Lab gives students network skills Bell Atlantic supports technical training

Telecommunications

May 11, 1998|By William Patalon III | William Patalon III,SUN STAFF

Bell Atlantic, city-school and elected officials today will dedicate a training facility designed to give high school students entree into careers as telecommunications technicians.

The telecommunications training lab is at Edmondson Westside High School and was built over the past year with more than $500,000 in time, equipment and other resources donated by Bell Atlantic Corp., telecommunications vendors such as Lucent Technologies Inc., several retailers and the school system, according to Bill Darden, Bell Atlantic's director of central office engineering.

The 40-or-so high school students who will go through the program each year -- not to mention the adults that organizers hope to train at night -- are a small part of the effort to bridge the technology-skills gap that seems to be widening, particularly in the telecommunications industry.

"The telecommunications industry is just exploding at this time, with cell phones, pagers and faxes," Darden said.

All that bustle demands installation of more transmission lines, switches and equipment.

"But we can't find enough -- and our vendors can't find enough -- qualified people to get the work done when we want to do it," Darden said.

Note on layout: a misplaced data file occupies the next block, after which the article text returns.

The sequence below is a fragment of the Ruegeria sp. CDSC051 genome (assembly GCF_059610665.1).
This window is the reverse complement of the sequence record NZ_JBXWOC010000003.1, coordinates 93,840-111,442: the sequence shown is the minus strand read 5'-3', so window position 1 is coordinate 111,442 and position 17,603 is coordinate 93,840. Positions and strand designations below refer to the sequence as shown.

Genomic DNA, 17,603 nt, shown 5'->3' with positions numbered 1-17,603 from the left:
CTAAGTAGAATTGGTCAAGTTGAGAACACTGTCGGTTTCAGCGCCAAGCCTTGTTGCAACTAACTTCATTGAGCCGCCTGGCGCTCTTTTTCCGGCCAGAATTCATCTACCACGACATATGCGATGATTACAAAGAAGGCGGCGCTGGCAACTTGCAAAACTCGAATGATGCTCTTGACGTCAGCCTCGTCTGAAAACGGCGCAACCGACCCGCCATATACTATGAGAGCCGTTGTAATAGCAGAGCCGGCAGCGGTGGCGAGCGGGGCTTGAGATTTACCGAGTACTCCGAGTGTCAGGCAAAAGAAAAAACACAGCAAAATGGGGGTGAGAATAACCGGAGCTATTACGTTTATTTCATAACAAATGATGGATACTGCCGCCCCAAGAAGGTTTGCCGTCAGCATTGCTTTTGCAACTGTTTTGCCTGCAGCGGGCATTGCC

Many of the current technicians will be eligible for retirement in a few years -- exacerbating the skill shortage.

The training facility will give high schoolers who are academic achievers but aren't planning to attend college the chance for a technologically oriented career.

They will learn to install and test high-speed telephone switches that are the backbone of a telecommunications network. For students who finish the training and pass a skills test, a job at Bell Atlantic will await them. For those who complete the training but don't pass the skills test, Bell Atlantic vendors will line up to hire them, Darden said.

They could earn $20,000 to $25,000 a year to start and could see the salary eventually reach $60,000 to $70,000 with overtime, he said.

Pub Date: 5/11/98

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